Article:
…And when I thought how my dear friend, my lover, was on his way coming, O then I was happy;
O then each breath tasted sweeter—and all that day my food nourish’d me more—and the beautiful day pass’d well,
And the next came with equal joy—and with the next, at evening, came my friend;
And that night, while all was still, I heard the waters roll slowly continually up the shores,
I heard the hissing rustle of the liquid and sands, as directed to me, whispering, to congratulate me,
For the one I love most lay sleeping by me under the same cover in the cool night,
In the stillness, in the autumn moonbeams, his face was inclined toward me,
And his arm lay lightly around my breast—and that night I was happy.

6. Lord Alfred (Bosie) Douglas: Famous for being linked to Oscar Wilde and his poem Two Loves gives us one of the most famous lines in gay poetry.

I am true Love, I fill
The hearts of boy and girl with mutual flame.
Then sighing, said the other, ‘Have thy will,
I am the love that dare not speak its name.

7. W H Auden’s “Funeral Blues,” famously famous in Four Weddings & a Funeral:

He was my North, my South, my East and West,
My working week and my Sunday rest,
My noon, my midnight, my talk, my song;
I thought that love would last forever: I was wrong.

8. Christopher Marlowe’s Edward II. In Gaveston’s first speech he reads Edward’s letter to him, and he remarks upon it:

‘My father is deceased. Come Gaveston,
And share the kingdom with thy dearest friend.’
Ah, words that make me surfeit with delight!
What greater bliss can hap to Gaveston

Than live and be the favourite of a King!

Sweet prince, I come! These, these thy amorous lines
Might have enforced me to have swum from France,

And, like Leander, gasped upon the sand,
So thou wouldst smile, and take me in thine arms.

9. Sir Philip Sidney‘s “My True-Love Hath My Heart” from Arcadia:

My true-love hath my heart, and I have his, By just exchange one for the other given..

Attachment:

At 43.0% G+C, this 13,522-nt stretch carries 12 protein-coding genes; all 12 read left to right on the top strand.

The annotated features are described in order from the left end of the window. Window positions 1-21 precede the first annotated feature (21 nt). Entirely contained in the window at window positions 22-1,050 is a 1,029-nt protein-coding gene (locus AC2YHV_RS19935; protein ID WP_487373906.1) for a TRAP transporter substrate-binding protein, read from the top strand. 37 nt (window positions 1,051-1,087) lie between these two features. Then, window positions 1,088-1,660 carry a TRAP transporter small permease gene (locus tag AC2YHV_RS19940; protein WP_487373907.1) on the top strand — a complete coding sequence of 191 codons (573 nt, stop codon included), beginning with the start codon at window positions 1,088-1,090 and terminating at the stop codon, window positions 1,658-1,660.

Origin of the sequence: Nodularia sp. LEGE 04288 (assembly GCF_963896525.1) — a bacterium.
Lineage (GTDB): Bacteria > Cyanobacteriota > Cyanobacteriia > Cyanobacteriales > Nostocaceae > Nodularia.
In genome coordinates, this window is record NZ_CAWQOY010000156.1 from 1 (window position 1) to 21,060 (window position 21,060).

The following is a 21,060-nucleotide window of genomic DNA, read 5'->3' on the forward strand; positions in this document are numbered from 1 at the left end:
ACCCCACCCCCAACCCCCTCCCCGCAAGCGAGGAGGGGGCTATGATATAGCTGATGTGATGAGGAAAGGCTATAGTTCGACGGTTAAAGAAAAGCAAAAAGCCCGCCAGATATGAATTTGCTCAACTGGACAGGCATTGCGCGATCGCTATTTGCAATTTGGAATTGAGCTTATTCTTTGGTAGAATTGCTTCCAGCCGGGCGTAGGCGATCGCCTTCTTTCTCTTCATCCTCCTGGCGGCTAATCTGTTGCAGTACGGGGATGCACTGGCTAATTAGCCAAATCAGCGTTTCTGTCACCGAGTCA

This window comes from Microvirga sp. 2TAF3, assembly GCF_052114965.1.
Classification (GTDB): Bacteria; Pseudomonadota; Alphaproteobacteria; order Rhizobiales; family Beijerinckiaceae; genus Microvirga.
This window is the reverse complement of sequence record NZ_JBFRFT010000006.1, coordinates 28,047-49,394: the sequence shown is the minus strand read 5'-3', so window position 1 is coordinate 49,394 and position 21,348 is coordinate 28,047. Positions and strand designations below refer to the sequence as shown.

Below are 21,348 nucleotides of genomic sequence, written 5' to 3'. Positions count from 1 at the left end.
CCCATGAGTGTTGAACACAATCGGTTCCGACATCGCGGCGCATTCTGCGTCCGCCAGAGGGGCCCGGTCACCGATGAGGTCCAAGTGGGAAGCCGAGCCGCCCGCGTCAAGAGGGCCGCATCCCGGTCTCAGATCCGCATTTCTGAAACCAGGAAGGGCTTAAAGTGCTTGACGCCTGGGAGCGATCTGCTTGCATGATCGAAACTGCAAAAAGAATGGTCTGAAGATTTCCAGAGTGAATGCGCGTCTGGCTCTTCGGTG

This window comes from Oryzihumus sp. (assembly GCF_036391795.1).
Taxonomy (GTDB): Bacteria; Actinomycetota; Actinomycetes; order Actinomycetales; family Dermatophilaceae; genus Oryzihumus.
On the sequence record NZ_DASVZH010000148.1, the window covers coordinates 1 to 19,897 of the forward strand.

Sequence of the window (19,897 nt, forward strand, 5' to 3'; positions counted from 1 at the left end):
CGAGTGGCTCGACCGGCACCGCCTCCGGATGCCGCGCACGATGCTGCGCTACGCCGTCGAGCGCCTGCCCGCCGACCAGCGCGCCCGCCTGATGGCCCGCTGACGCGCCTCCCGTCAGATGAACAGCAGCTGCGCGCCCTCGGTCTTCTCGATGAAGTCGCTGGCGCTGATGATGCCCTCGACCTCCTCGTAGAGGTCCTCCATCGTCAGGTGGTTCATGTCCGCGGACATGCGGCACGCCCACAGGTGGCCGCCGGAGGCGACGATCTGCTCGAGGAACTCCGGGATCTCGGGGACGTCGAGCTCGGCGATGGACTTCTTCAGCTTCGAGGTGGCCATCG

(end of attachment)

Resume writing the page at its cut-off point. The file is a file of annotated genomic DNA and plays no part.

10. Hafiz, circa 1320-1389:

With looks disheveled, flushed in a sweat of drunkenness His shirt torn open, a song on his lips and wine cup in his hand With eyes looking for trouble, lips softly complaining So at midnight last night he came and sat at my pillow. . . .”

11. Byron’s Don Leon (attributed):

How oft, beneath the arbour’s mystic shade, My boyish vows of constancy were made! There on the grass as we recumbent lay, Not coy wast thou, nor I averse to play; And in that hour thy virtue’s sole defence Was not thy coldness, but my innocence.

12. Muhammad al-Nawaji bin Hasan bin Ali bin Othman (1383?-1455) wrote For a Beautiful Black Boy:

Aroused, he exhales
The intense perfume of his musk.
The sight of his face, lit by a ray of light
Imprints itself.

13. Byron’s The Cornelian. Byron became obsessed with a choirboy, John Edleston (spelled “Eddleston” by Byron), whom Byron met as a student at Cambridge and with whom he was deeply in love (see The Columbia Anthology of Gay Literature, ed. Byrne R. S. Fone, p. 219) and the poem is about a stone that Edleston once gave the poet.

He offer’d it with downcast look,
As fearful that I might refuse it;
I told him, when the gift I took,
My only fear should be, to lose it.

This pledge attentively I view’d,
And sparkling as I held it near,
Methought one drop the stone bedew’d,
And, ever since, I’ve lov’d a tear.

Please share your own favourites?
About these ads